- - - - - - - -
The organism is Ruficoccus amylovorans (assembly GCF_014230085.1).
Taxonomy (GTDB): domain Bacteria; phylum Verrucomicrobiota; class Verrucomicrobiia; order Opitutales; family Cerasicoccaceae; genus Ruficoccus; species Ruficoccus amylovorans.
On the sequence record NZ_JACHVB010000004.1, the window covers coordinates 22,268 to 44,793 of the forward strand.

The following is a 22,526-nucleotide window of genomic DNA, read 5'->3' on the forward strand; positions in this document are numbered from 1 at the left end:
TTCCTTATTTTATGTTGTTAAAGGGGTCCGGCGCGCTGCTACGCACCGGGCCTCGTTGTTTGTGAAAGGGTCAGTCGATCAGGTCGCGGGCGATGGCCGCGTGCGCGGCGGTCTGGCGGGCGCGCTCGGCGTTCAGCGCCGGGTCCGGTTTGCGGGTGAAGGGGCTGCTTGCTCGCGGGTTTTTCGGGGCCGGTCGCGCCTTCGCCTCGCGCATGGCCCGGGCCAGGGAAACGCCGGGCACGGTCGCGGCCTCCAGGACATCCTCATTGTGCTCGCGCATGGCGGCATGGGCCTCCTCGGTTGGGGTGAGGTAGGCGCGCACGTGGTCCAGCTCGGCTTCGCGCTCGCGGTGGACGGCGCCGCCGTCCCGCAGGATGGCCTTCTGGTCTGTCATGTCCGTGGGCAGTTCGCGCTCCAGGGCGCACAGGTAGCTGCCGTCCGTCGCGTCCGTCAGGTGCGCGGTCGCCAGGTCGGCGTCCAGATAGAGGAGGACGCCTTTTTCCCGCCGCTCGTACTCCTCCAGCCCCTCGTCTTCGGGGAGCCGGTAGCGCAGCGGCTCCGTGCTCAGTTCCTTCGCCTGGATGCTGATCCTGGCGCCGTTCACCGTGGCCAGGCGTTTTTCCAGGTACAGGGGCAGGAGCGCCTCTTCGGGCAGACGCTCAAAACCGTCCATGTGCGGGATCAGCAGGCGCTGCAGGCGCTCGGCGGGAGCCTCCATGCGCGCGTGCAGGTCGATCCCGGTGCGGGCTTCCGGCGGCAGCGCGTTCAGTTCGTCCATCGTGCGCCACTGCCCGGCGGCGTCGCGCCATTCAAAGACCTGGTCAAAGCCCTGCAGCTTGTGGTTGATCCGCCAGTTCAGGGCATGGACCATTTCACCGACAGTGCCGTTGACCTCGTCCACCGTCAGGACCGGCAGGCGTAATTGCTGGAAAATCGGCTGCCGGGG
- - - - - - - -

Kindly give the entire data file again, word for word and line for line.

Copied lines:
The organism is Ruficoccus amylovorans (assembly GCF_014230085.1).
Taxonomy (GTDB): domain Bacteria; phylum Verrucomicrobiota; class Verrucomicrobiia; order Opitutales; family Cerasicoccaceae; genus Ruficoccus; species Ruficoccus amylovorans.
On the sequence record NZ_JACHVB010000004.1, the window covers coordinates 22,268 to 44,793 of the forward strand.

The following is a 22,526-nucleotide window of genomic DNA, read 5'->3' on the forward strand; positions in this document are numbered from 1 at the left end:
TTCCTTATTTTATGTTGTTAAAGGGGTCCGGCGCGCTGCTACGCACCGGGCCTCGTTGTTTGTGAAAGGGTCAGTCGATCAGGTCGCGGGCGATGGCCGCGTGCGCGGCGGTCTGGCGGGCGCGCTCGGCGTTCAGCGCCGGGTCCGGTTTGCGGGTGAAGGGGCTGCTTGCTCGCGGGTTTTTCGGGGCCGGTCGCGCCTTCGCCTCGCGCATGGCCCGGGCCAGGGAAACGCCGGGCACGGTCGCGGCCTCCAGGACATCCTCATTGTGCTCGCGCATGGCGGCATGGGCCTCCTCGGTTGGGGTGAGGTAGGCGCGCACGTGGTCCAGCTCGGCTTCGCGCTCGCGGTGGACGGCGCCGCCGTCCCGCAGGATGGCCTTCTGGTCTGTCATGTCCGTGGGCAGTTCGCGCTCCAGGGCGCACAGGTAGCTGCCGTCCGTCGCGTCCGTCAGGTGCGCGGTCGCCAGGTCGGCGTCCAGATAGAGGAGGACGCCTTTTTCCCGCCGCTCGTACTCCTCCAGCCCCTCGTCTTCGGGGAGCCGGTAGCGCAGCGGCTCCGTGCTCAGTTCCTTCGCCTGGATGCTGATCCTGGCGCCGTTCACCGTGGCCAGGCGTTTTTCCAGGTACAGGGGCAGGAGCGCCTCTTCGGGCAGACGCTCAAAACCGTCCATGTGCGGGATCAGCAGGCGCTGCAGGCGCTCGGCGGGAGCCTCCATGCGCGCGTGCAGGTCGATCCCGGTGCGGGCTTCCGGCGGCAGCGCGTTCAGTTCGTCCATCGTGCGCCACTGCCCGGCGGCGTCGCGCCATTCAAAGACCTGGTCAAAGCCCTGCAGCTTGTGGTTGATCCGCCAGTTCAGGGCATGGACCATTTCACCGACAGTGCCGTTGACCTCGTCCACCGTCAGGACCGGCAGGCGTAATTGCTGGAAAATCGGCTGCCGGGG